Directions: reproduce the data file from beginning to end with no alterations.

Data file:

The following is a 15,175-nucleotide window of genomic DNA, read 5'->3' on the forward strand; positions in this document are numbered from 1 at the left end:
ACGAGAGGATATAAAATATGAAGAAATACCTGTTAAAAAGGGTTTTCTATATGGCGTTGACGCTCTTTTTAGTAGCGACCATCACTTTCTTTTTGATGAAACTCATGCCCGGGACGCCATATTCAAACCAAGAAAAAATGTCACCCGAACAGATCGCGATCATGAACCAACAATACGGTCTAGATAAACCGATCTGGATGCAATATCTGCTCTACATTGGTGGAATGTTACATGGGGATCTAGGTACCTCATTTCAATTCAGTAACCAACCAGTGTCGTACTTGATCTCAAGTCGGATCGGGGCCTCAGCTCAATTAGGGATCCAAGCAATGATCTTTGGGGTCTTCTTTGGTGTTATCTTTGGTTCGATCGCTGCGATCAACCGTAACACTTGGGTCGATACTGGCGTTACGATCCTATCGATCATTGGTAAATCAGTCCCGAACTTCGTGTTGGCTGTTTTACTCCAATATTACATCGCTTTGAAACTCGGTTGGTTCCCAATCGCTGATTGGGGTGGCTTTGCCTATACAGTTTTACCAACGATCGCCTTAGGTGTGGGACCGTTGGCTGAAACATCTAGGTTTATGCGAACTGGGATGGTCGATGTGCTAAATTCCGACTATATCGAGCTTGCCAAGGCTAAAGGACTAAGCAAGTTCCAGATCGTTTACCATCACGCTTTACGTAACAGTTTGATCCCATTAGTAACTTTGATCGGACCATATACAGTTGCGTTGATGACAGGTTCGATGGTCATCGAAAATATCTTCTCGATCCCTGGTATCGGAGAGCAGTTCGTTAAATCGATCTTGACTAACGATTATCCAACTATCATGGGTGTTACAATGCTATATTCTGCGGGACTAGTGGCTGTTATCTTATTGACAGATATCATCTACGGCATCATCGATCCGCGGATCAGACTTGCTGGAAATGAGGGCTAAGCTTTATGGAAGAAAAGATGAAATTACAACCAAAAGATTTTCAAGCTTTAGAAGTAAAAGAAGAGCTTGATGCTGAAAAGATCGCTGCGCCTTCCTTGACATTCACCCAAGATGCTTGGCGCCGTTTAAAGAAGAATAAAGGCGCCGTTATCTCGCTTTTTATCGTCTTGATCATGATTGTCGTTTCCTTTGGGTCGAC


The following is a 15,175-nucleotide window of genomic DNA, read 5'->3' on the forward strand; positions in this document are numbered from 1 at the left end:
ACGAGAGGATATAAAATATGAAGAAATACCTGTTAAAAAGGGTTTTCTATATGGCGTTGACGCTCTTTTTAGTAGCGACCATCACTTTCTTTTTGATGAAACTCATGCCCGGGACGCCATATTCAAACCAAGAAAAAATGTCACCCGAACAGATCGCGATCATGAACCAACAATACGGTCTAGATAAACCGATCTGGATGCAATATCTGCTCTACATTGGTGGAATGTTACATGGGGATCTAGGTACCTCATTTCAATTCAGTAACCAACCAGTGTCGTACTTGATCTCAAGTCGGATCGGGGCCTCAGCTCAATTAGGGATCCAAGCAATGATCTTTGGGGTCTTCTTTGGTGTTATCTTTGGTTCGATCGCTGCGATCAACCGTAACACTTGGGTCGATACTGGCGTTACGATCCTATCGATCATTGGTAAATCAGTCCCGAACTTCGTGTTGGCTGTTTTACTCCAATATTACATCGCTTTGAAACTCGGTTGGTTCCCAATCGCTGATTGGGGTGGCTTTGCCTATACAGTTTTACCAACGATCGCCTTAGGTGTGGGACCGTTGGCTGAAACATCTAGGTTTATGCGAACTGGGATGGTCGATGTGCTAAATTCCGACTATATCGAGCTTGCCAAGGCTAAAGGACTAAGCAAGTTCCAGATCGTTTACCATCACGCTTTACGTAACAGTTTGATCCCATTAGTAACTTTGATCGGACCATATACAGTTGCGTTGATGACAGGTTCGATGGTCATCGAAAATATCTTCTCGATCCCTGGTATCGGAGAGCAGTTCGTTAAATCGATCTTGACTAACGATTATCCAACTATCATGGGTGTTACAATGCTATATTCTGCGGGACTAGTGGCTGTTATCTTATTGACAGATATCATCTACGGCATCATCGATCCGCGGATCAGACTTGCTGGAAATGAGGGCTAAGCTTTATGGAAGAAAAGATGAAATTACAACCAAAAGATTTTCAAGCTTTAGAAGTAAAAGAAGAGCTTGATGCTGAAAAGATCGCTGCGCCTTCCTTGACATTCACCCAAGATGCTTGGCGCCGTTTAAAGAAGAATAAAGGCGCCGTTATCTCGCTTTTTATCGTCTTGATCATGATTGTCGTTTCCTTTGGGTCGAC